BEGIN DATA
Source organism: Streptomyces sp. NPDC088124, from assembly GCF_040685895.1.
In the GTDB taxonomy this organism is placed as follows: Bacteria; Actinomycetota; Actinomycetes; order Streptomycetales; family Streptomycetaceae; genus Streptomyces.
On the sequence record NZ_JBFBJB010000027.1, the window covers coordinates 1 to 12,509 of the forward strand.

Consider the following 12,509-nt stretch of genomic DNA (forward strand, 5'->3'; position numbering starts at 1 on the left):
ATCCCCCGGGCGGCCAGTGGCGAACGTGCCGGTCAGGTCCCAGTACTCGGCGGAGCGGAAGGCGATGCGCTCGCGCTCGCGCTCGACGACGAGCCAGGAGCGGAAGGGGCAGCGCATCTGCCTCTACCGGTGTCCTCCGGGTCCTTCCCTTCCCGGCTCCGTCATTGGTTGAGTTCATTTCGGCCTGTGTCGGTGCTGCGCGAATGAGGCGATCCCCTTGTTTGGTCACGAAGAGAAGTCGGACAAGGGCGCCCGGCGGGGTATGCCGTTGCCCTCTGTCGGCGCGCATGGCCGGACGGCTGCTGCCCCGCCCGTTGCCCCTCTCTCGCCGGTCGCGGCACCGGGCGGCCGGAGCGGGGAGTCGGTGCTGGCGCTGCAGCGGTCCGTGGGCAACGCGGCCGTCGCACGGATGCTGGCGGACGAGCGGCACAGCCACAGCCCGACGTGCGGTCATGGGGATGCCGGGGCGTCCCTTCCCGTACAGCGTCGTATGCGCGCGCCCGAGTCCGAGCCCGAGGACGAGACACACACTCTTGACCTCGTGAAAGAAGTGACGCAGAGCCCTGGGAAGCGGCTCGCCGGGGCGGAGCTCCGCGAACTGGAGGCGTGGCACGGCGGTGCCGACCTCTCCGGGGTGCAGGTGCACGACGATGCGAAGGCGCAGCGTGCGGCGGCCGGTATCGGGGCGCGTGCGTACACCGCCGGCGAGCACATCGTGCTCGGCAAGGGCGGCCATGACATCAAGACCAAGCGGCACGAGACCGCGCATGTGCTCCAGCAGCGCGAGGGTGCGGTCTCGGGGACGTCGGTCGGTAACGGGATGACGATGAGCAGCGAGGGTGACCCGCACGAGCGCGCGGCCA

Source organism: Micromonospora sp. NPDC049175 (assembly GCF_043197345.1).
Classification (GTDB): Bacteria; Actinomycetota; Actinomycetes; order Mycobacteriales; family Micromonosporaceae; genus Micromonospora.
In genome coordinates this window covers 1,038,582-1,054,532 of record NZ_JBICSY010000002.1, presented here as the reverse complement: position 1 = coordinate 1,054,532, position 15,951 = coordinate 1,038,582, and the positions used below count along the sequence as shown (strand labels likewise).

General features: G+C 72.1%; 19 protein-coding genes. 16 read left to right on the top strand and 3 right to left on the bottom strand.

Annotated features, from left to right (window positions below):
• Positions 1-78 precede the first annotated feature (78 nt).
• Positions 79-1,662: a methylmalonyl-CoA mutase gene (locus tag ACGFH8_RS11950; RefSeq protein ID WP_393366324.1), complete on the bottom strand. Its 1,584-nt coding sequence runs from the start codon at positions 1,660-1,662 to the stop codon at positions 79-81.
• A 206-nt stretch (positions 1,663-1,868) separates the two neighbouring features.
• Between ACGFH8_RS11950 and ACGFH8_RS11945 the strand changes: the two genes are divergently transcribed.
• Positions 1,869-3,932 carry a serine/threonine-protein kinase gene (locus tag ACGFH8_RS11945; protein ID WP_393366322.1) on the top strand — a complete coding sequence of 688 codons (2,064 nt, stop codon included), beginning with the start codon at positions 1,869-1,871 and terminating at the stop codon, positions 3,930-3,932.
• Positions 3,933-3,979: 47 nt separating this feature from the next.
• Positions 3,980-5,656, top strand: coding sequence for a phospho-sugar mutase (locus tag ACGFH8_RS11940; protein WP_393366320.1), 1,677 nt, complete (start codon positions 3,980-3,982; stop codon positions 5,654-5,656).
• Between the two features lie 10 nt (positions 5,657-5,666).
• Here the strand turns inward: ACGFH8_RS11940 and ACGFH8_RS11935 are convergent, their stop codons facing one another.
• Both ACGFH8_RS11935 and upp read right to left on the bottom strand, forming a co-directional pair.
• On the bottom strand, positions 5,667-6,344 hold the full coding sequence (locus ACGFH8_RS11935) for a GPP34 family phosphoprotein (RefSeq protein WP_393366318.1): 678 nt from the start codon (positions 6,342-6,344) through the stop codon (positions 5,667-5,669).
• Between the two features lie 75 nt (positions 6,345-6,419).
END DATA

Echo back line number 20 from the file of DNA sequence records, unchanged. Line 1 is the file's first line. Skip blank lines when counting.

• Both ACGFH8_RS11935 and upp read right to left on the bottom strand, forming a co-directional pair.